In Toyota, resistance to change, conservative approach to work is present. This was nicely explained in the book “The Toyota Way” by Jeffery K Liker when he describes the development of Lexus the luxury brand of Toyota. From the beginning where the requirement was identified, to the identification of the specifications and to the designing and manufacturing the engine and till to the end Liker describes the challenges faced by people at all levels.

When you read this book I am sure your perceptions on Toyota will be challenged. You will understand Toyota is not much different to the traditional organization by many aspects. You might start to think that your way of operation is even better. But Toyota has very important difference to the traditional organization. They have a culture where every problem is analyzed and decisions are made by living the values of this culture. This culture is built on lean thinking and lead by leaders who clearly understand the values of the system.

Unlike many traditional organizations, when Toyota hits a roadblock, they have a clear system and method of thinking to guide them. In “Toyota way” Liker has explained how these concepts and principles have used in solving problems. This makes the difference. Thankful to the efforts of all the engineers and marketers involved, Lexus is the best selling luxury vehicle brand in US.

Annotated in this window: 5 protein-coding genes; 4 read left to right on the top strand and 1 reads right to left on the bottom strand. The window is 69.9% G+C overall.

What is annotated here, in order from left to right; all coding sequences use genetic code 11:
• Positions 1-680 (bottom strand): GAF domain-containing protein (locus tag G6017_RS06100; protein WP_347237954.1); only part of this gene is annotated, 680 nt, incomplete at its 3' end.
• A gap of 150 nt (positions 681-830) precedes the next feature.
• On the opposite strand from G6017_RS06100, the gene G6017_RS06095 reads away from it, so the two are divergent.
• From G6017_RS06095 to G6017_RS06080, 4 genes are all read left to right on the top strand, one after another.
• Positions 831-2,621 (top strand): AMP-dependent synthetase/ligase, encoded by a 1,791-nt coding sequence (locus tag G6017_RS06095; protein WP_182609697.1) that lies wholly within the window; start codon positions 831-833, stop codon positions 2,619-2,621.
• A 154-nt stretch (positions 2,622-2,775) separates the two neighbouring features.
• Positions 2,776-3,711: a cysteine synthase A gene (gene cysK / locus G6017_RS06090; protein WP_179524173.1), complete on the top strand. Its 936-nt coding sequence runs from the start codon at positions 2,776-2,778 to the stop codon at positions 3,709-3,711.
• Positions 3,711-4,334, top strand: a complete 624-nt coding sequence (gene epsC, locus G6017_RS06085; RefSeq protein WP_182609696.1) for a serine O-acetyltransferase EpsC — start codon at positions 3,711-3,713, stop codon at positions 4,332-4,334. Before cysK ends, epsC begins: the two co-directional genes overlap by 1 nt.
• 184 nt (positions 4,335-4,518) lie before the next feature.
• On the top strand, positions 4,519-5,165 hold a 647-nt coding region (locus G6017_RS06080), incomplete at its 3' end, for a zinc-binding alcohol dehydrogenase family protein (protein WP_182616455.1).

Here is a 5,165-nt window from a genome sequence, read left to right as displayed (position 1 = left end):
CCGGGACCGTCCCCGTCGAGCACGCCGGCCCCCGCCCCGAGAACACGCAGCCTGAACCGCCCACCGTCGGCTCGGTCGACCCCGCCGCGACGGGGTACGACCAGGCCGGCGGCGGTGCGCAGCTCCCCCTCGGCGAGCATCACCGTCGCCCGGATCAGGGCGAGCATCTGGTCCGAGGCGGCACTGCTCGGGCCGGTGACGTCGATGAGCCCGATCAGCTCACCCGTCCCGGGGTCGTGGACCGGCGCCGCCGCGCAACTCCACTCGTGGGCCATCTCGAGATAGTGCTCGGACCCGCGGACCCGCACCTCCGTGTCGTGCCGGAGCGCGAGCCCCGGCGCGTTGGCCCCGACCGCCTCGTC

Lean manufacturing, SAP, Kanban, Heijunka and factory logic

In a recent post in ARC web they announced the acquisition of Factory Logic Inc by SAP the leading ERP solution of the world. To understand the importance of this acquisition we have to understand SAP and Factory Logic and the need for them to become one and operate as one.

SAP is the worlds leading ERP solution. Without a doubt it is a winner in the world of ERP. So compacted and integrated and durable, SAP implementations include the biggest companies in the world. Visit SAP website to get more details on their SAP implementations. Among all of these implementations there is one which standout in lean manufacturing context. Toyota is also known to be on SAP. So no need to say the acceptability of SAP as a software which can be used even in a lean environment. On the other hand, on the same news page ARC declares SAP as a leader in eKanban market based on a survey conducted by them. Kanban being one of the prime tools of lean manufacturing this shows the importance SAP has given to their lean customers. This is very interesting indeed.